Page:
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The Latest: California dam's outflow slowed to clear debris

FILE - This Saturday, Feb. 11, 2017, file aerial photo released by the California Department of Water Resources shows the damaged spillway with eroded hillside in Oroville, Calif. California water authorities will cut the outflow from the dam to allow workers to remove debris piled at the base of its main spillway. The Department of Water Resources said Sunday, Feb. 26, 2017 it will start gradually reducing outflows from the Oroville Dam in Northern California starting Monday morning and completely stop them by the afternoon. (William Croyle/California Department of Water Resources via AP, File)

FILE - This Saturday, Feb. 11, 2017, file aerial photo released by the California Department of Water Resources shows the damaged spillway with eroded hillside in Oroville, Calif. California water authorities will cut the outflow from the dam to allow workers to remove debris piled at the base of its main spillway. The Department of Water Resources said Sunday, Feb. 26, 2017 it will start gradually reducing outflows from the Oroville Dam in Northern California starting Monday morning and completely stop them by the afternoon. (William Croyle/California Department of Water Resources via AP, File)  (The Associated Press)

The Latest on the damaged Oroville Dam in Northern California (all times local):

7:30 a.m.

California water authorities have started slowing the release of water from the Oroville Dam's crippled spillway.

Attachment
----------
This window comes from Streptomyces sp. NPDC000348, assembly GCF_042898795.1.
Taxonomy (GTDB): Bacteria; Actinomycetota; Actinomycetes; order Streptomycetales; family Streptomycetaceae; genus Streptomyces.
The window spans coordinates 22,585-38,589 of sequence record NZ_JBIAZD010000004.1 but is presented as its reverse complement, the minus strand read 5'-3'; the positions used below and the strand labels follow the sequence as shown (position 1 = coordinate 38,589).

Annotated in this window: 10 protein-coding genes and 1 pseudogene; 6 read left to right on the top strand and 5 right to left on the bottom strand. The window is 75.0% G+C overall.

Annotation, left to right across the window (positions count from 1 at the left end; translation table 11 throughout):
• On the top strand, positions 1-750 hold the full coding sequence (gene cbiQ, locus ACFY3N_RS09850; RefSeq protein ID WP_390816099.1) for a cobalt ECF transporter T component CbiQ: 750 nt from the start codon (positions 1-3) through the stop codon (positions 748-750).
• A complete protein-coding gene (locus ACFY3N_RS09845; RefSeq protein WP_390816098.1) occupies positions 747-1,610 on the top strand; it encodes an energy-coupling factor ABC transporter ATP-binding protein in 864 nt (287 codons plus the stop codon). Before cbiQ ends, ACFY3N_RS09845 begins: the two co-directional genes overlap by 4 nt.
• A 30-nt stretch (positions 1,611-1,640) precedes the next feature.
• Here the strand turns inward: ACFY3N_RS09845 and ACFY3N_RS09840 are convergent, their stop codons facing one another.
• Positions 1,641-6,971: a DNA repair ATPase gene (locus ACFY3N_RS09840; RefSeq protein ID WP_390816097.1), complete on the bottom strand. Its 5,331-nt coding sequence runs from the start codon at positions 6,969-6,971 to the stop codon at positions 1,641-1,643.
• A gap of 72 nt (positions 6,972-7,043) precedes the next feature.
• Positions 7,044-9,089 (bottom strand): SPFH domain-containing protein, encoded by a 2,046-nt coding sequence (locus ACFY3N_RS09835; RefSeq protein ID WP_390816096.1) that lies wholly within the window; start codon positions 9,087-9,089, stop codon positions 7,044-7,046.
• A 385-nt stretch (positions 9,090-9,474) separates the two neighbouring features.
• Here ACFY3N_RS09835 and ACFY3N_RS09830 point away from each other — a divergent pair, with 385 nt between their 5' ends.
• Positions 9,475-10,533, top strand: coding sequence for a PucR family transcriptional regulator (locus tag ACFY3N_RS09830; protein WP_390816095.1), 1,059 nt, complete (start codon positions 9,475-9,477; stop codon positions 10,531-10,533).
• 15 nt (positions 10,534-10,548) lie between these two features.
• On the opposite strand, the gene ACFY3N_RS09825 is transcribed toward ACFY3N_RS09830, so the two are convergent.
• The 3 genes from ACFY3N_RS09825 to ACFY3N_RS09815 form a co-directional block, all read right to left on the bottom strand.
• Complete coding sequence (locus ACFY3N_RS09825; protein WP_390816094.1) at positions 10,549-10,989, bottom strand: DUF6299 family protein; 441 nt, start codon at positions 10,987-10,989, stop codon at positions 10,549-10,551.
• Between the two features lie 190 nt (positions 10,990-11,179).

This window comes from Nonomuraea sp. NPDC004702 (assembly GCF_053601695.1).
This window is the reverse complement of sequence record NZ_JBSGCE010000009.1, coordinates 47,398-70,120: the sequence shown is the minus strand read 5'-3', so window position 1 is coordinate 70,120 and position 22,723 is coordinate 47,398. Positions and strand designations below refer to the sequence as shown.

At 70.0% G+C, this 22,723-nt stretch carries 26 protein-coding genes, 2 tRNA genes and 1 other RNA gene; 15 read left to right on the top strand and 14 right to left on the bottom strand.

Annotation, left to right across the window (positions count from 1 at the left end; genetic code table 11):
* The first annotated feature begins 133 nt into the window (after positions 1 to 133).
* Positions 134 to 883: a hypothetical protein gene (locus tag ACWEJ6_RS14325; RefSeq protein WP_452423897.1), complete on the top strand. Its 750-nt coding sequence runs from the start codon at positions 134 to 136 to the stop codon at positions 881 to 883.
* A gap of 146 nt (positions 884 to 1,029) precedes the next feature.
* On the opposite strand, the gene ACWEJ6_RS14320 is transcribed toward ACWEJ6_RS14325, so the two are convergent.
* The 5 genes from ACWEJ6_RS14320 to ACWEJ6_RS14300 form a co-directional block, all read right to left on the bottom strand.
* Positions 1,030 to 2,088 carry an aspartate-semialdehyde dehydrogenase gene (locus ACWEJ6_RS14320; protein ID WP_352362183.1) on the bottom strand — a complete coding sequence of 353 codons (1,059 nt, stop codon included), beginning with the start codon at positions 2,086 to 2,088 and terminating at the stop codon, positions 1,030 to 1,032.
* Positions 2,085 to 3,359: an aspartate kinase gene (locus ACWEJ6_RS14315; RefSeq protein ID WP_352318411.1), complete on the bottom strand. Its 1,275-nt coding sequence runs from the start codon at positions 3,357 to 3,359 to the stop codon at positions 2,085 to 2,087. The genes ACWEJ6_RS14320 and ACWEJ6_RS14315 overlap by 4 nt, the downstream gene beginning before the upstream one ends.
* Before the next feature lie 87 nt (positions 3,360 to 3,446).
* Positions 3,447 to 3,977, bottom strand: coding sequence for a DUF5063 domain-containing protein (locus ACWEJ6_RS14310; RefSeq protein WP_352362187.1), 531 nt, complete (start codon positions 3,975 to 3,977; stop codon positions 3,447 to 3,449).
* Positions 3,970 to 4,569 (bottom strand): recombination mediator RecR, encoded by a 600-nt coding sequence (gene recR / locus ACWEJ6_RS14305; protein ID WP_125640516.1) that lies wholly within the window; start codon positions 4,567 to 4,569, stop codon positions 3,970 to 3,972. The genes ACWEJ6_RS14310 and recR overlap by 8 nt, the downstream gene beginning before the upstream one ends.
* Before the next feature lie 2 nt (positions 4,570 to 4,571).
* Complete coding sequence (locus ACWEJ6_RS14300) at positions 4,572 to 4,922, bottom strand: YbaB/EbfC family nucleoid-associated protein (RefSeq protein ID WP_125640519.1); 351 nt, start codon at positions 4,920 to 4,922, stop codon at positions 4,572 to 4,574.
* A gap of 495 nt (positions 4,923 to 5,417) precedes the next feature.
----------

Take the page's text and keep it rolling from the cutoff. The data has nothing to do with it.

Department of Water Resources spokeswoman Lauren Bisnett said Monday that the slowdown started at 6:45 a.m. and will continue throughout the day.

She says the amount of water released will go from 50,000 cubic feet per second to zero.

The outflow from behind the 770-foot-tall dam will be stopped for several days to give workers time to clear debris from a pool at the bottom of the spillway.

The debris needs to be removed in order to restart the underground Hyatt Power Plant. The plant helps manage reservoir levels.

Potential failure of the dam's emergency spillway earlier this month prompted authorities to evacuate nearly 200,000 people Feb. 12. They lifted the evacuation order Feb. 14.

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2 a.m.

California water authorities will stop the outflow from the Oroville Dam's crippled spillway on Monday to allow workers to remove debris that's blocking a hydroelectric plant from working, officials said Sunday.

The outflow from behind the 770-foot-tall dam will be stopped for several days to allow workers to clear concrete and other debris from a pool at the bottom of the spillway.

Removing the debris will protect a shuttered underground plant, allowing it to resume operations, the Department of Water Resources said.

On Feb. 11, water managers used the emergency spillway for the first time in the dam's history after a chunk of concrete tore out the main spillway.

But the water ripped through a road below, leading authorities to order a two-day evacuation of 188,000 people for fear the emergency spillway could fail.